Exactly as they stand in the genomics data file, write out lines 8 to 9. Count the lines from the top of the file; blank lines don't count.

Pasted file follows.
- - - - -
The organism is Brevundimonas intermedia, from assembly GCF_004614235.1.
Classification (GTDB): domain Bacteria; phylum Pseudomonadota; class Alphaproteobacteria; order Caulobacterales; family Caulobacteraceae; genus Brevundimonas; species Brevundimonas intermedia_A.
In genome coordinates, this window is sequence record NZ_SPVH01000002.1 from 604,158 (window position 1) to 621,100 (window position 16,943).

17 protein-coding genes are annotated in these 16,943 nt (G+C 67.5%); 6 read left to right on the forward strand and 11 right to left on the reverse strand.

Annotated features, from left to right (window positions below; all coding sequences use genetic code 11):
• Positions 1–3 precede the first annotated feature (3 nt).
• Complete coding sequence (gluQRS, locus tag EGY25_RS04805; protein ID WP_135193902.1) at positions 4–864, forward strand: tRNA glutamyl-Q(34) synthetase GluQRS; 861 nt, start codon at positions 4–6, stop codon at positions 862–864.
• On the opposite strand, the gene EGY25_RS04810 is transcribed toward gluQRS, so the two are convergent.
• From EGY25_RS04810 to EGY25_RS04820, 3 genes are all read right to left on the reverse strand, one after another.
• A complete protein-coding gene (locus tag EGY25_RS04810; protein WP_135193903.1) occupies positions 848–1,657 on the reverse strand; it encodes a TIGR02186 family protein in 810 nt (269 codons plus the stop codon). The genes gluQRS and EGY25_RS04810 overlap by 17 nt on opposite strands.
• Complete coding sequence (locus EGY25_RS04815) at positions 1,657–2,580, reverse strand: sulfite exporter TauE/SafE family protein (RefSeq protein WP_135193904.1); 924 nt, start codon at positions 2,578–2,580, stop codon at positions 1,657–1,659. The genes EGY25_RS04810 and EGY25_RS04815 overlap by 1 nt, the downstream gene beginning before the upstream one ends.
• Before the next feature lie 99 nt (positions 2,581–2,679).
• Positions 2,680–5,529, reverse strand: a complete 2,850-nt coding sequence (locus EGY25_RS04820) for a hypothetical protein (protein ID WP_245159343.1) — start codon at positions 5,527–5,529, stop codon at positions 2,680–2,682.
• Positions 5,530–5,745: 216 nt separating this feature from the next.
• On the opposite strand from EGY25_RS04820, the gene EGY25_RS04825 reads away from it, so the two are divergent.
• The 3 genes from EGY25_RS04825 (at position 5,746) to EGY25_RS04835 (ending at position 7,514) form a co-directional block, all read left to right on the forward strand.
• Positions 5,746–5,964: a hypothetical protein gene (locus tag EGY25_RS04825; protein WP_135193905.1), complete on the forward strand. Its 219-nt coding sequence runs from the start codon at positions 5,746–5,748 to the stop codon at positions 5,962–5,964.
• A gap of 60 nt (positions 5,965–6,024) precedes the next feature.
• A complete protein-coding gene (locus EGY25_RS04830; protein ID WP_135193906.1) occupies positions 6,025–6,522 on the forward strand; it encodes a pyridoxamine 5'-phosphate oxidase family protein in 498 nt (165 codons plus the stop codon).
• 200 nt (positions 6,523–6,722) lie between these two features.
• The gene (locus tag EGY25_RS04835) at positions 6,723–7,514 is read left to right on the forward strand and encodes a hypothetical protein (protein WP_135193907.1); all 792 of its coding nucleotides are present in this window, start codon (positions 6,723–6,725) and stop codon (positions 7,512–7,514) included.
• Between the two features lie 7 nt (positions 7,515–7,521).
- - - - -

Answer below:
• On the opposite strand, the gene EGY25_RS04810 is transcribed toward gluQRS, so the two are convergent.
• From EGY25_RS04810 to EGY25_RS04820, 3 genes are all read right to left on the reverse strand, one after another.